For his final assignment, a top temporal agent must pursue the one criminal that has eluded him throughout time. The chase turns into a unique, surprising and mind-bending exploration of love, fate, identity and time travel taboos.
Engineers Aaron, Abe, Robert and Phillip are working on an invention, the prototype being built in Aaron's garage. This project is beyond their day jobs. The project truly does belong to Aaron and Abe, as they use all their free time working on it, primarily trying to overcome the many engineering related problems they've encountered. It is during one of his tests with the invention running that Abe discovers that a protein inside the main unit has multiplied much more rapidly than it could in nature. Rather than the invention being a protein super incubator, Abe, using himself as a guinea pig, and a very meticulous one at that, discovers that the invention can be used as a time machine. In his self experiment, Abe was especially careful not to interfere with his own self in that time warp. Abe passes along this discovery to Aaron, who he expects will tell his wife Kara in what is the sanctity of their marriage, but he doesn't want to tell either Robert or Phillip. Much to Abe's ...Written by
Shane Carruth stated that at most an 80-minute movie could be made from the footage; the film ended up being 78 minutes long. He stated that the shooting ratio was 2:1. See more »
When Abe is first telling Aaron about the box, he starts by explaining that the Weeble was accumulating years worth of protein build-up every few days. He later explains that anything in the box must experience subjective time. That is to say, to go back one minute, you must spend one minute in the box. This means that the absolute most amount of time the Weeble could have experienced is only twice the amount of time the box has existed and been turned on. See more »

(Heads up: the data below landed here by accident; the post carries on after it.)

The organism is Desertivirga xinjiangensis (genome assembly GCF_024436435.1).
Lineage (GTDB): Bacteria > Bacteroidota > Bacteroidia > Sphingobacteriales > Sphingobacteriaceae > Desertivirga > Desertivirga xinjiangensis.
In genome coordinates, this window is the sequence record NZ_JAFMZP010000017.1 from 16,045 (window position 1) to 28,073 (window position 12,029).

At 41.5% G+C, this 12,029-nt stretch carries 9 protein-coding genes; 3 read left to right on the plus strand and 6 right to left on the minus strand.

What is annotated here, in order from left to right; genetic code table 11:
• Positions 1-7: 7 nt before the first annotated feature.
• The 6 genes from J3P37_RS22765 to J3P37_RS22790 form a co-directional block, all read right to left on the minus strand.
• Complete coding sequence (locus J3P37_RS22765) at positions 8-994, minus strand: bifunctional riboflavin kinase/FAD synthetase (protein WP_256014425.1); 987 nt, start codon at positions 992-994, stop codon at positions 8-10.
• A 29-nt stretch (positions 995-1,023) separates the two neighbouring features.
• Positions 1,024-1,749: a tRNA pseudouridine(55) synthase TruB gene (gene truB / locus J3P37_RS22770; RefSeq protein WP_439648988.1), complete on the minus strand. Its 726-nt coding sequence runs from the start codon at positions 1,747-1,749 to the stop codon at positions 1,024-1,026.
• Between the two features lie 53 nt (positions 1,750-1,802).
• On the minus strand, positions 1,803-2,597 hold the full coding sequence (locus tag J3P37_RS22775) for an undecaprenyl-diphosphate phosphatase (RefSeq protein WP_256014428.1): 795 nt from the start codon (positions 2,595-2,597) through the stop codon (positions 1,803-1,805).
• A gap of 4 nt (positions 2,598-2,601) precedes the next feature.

[Sound of a phone ringing. Aaron, voiceover:]
Here's what's going to happen. I'm gonna read this, and you're gonna listen, and you're gonna stay on the line. And you're not gonna interrupt, and you're not gonna speak for any reason. Some of this you know. I'm gonna start at the top of the page.
Meticulous, yes. Methodical, educated; they were these things. Nothing extreme. Like anyone, they varied. There were days of mistakes and laziness and in-fighting, and there were days,...
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Thanks to Scott Douglass for having the faith to invest in the final stages of marketing and post production See more »
For those who don't want movies to do their thinking for them.
An extremely intriguing and initially confusing tale of causality and human failings, Primer made me think of a much more technically minded Donnie Darko--and the temporal contortions are about ten times more complicated. This movie is obviously not for the casual viewer who sees movies as a strictly one-way experience. Primer requires a willingness to engage it as it conveys a carefully constructed puzzle of events that are not necessarily chronological. And it requires the audience to make the necessary leaps of intuition and deduction to put that puzzle together. It probably doesn't help that the language and tone of the movie is extremely technical, filmed and directed to capture the true-to-life mannerisms and speech of two college physics graduate students. But if you can grasp the premise presented in the introduction, you should be able to follow the movie up until the point where it leaves you in the dust near the end, wondering, as Abe, "How?". You realize that what you have seen is significant, but the full scope of it eludes you. And that makes the subsequent re-watching and investigation and ultimate realization of the true nature of the puzzle all the more rewarding.
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